By Matt Coker
By R. Scott Moxley
By Charles Lam
By Nick Schou
By Gustavo Arellano
By Gustavo Arellano
By Steve Lowery
By R. Scott Moxley
"It's tough having a co-editor," Leedom confides. "Before, I could do anything I wanted. Seriously, she did great, especially on the graphics."
The sequel covers much of the same hallowed ground as its predecessor, but it has more pages, the print quality is better and it's wrapped in a hard cover. That's because, as Leedom puts it, he found a "real publisher" this time. New York City-based Cambridge House Books is even planning television spots to promote The Book Your Church Does Not Want You to Read II.
"They think we can sell a million copies," Leedom says in an I'll-believe-it-when-I-count-it tone.
The trick will be getting the word out. With 24 percent of Americans identifying themselves as either agnostics, atheists or unsure-what-the-hell-they-are, there should be enough people out there in Readerland receptive to the book's message.
"A lot of atheists are changing their focus," Murdy says. "These are people who are tired of being stepped on."
She recalls the times she used to hide her Buddha poster whenever her Born Again mother would come over to visit for fear of offending her. "Nobody does that for the other side," Murdy says. "Nobody checks to see if their religious icons offend you."
If the book doesn't achieve the lofty sales goal, it won't be for the authors' lack of trying. They have beefed up the lineup of writers, who include Pulitzer Prize-winning journalist Chris Hedges, Village Voice investigative reporter Rick Perlstein, groundbreaking feminist artist Judy Chicago and former Episcopal archbishop John Shelby Spong. There are also excerpts from Thomas Jefferson, Thomas Paine, Joseph Campbell and Bill Moyers.
Though Christian fundamentalists are the book's biggest heavies—"Nonexistent Prophecies: A Problem for Bible Inerrancy," "Paul: the First Christian Heretic," "The Christian Right and the Rise of American Fascism" and "Killer Jesus" are among the more inflammatory chapter titles—the authors expanded their targets to include hard looks at Judaism, Islam and other religions.
But the strongest point made by The Book Your Church Does Not Want You to Read IIis that the source for all religions goes back to the earliest days of man—no, not Adam and Eve; yes, tens of thousands of years longer ago than 6,000 years—and the worship of the sun and fear of the darkness. Jews and Christians may recall the opening of Genesis, how there was darkness and a void (bad) before God said, "Let there be light" (good). You look up to the sky to indicate heaven, while Satan—a.k.a. The Prince of Darkness—is down there underground. Jews can ignore this next part, but the savior is God's son (sun).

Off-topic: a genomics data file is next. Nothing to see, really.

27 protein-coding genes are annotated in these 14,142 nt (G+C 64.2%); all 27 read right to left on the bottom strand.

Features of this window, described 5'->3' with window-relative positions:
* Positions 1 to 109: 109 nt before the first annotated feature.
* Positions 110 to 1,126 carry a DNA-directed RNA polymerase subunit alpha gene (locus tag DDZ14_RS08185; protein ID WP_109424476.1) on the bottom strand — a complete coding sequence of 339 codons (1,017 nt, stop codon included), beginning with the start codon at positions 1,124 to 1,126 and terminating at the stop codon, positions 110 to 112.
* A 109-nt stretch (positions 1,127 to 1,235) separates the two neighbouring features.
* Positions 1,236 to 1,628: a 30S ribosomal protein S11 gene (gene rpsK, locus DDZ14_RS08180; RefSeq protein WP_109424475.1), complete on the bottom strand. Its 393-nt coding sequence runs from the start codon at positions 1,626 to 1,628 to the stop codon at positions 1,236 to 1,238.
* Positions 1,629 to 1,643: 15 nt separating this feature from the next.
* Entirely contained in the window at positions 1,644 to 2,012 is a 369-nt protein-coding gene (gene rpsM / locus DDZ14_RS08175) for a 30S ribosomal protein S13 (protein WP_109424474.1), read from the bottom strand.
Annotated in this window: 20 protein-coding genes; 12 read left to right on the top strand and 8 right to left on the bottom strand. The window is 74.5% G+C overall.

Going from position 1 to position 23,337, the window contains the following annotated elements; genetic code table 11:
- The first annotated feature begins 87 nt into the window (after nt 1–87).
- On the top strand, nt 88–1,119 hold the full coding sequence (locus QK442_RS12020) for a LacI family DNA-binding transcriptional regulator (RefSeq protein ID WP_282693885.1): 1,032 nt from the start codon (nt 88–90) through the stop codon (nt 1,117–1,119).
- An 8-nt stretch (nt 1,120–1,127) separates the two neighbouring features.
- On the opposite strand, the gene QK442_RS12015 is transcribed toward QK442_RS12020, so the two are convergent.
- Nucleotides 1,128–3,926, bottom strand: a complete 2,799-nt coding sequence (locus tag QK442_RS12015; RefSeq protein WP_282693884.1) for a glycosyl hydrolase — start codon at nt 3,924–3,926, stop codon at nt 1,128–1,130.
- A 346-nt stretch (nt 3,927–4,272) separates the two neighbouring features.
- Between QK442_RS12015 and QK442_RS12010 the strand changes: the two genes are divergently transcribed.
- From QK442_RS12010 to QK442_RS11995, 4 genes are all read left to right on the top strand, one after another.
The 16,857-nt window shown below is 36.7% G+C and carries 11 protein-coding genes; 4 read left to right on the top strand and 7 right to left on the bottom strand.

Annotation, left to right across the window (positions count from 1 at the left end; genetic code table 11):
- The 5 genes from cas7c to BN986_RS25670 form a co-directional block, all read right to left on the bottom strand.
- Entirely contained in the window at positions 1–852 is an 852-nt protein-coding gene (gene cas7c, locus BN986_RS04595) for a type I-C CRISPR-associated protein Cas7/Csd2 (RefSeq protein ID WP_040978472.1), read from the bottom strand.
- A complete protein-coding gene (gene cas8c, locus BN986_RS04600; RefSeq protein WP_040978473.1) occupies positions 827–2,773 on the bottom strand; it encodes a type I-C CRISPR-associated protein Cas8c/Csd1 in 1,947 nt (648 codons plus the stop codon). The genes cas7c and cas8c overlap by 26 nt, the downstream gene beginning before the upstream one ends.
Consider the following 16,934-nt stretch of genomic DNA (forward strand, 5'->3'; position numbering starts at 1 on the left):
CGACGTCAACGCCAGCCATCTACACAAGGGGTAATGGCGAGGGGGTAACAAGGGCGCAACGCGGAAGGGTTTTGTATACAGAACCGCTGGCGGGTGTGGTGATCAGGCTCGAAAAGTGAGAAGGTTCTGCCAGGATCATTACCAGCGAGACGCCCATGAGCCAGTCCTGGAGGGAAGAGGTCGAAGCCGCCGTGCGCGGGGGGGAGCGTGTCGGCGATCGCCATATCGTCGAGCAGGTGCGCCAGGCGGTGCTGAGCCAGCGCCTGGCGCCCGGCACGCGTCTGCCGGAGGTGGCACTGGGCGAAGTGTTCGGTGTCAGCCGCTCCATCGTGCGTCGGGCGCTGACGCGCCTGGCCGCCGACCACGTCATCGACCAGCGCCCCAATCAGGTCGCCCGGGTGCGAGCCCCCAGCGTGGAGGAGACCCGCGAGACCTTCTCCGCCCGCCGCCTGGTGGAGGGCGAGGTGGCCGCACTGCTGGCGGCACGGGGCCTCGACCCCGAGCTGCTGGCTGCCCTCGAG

Okay, that was a stretch. But how about the crown of thorns supposedly worn by Jesus on the cross? Ancient Aztec priests wore crowns of thorns and so does Lady Liberty on sentry at Ellis Island. Meanwhile, the cross symbol dates back to the earliest astrology, which used a cross to divide the four seasons.
Some would look at these examples and conclude that religion is a derivative sham, that men for years have built myth upon myth on top of the simple worship of the sun and fear of the darkness. But it could just as easily be argued that the examples of similar worship in all corners of the globe—right down to some frighteningly analogous beliefs and traditions and rituals—point to the existence of the same God as viewed by peoples on different continents who do not even realize other peoples, continents away, worship similarly.
When I foist this notion on Leedom, he agrees that's as plausible as any other explanation, and that he has no problem with people being faithful (a point driven home respectfully in his new book). He even throws out the "some of his best friends are Ba'hais and Unitarians" line. Leedom's problem is with those who consider their particular church doctrine the only real church doctrine when the evidence shows that the exact same doctrine was in place hundreds of years earlier, thousands of miles away, by followers of different faiths.
"If religious people would read their own books, and understand the spiritual nature of God, and read the other books and see the similarities of the nature of God, they would probably stop fighting. Whether a person believes in Darwinism or creationism, they would see at some point we all have the same origins, and share an indivisible nature."
The result of sexual abuse by members of the clergy has had a variety of effects on the victims. The psychological and emotional impact is the subject for medical experts. There is also however, a severe spiritual impact. The event or events of abuse have caused numerous victims to not only abandon the institutional church but to look upon it with disdain, fear and even hatred. Many are or were unable to make an emotional and intellectual distinction between the priest, the institutional authorities, and the church itself. The persons of the priests, bishops, etc. were the church. The church was the source of spiritual security. Faith in God was intimately bound up with faith in and loyalty to the church. It was the church, through the priests, who forgave sins. Now it was the forgiver who was causing the sins. Many victims felt and feel that they have been robbed of their faith and of their spiritual security. They cannot go to the church for relief because the focal point of their trust, the priest, has betrayed them. He has led them into what was and often is still perceived to be the worst kind of sins, sins of the flesh.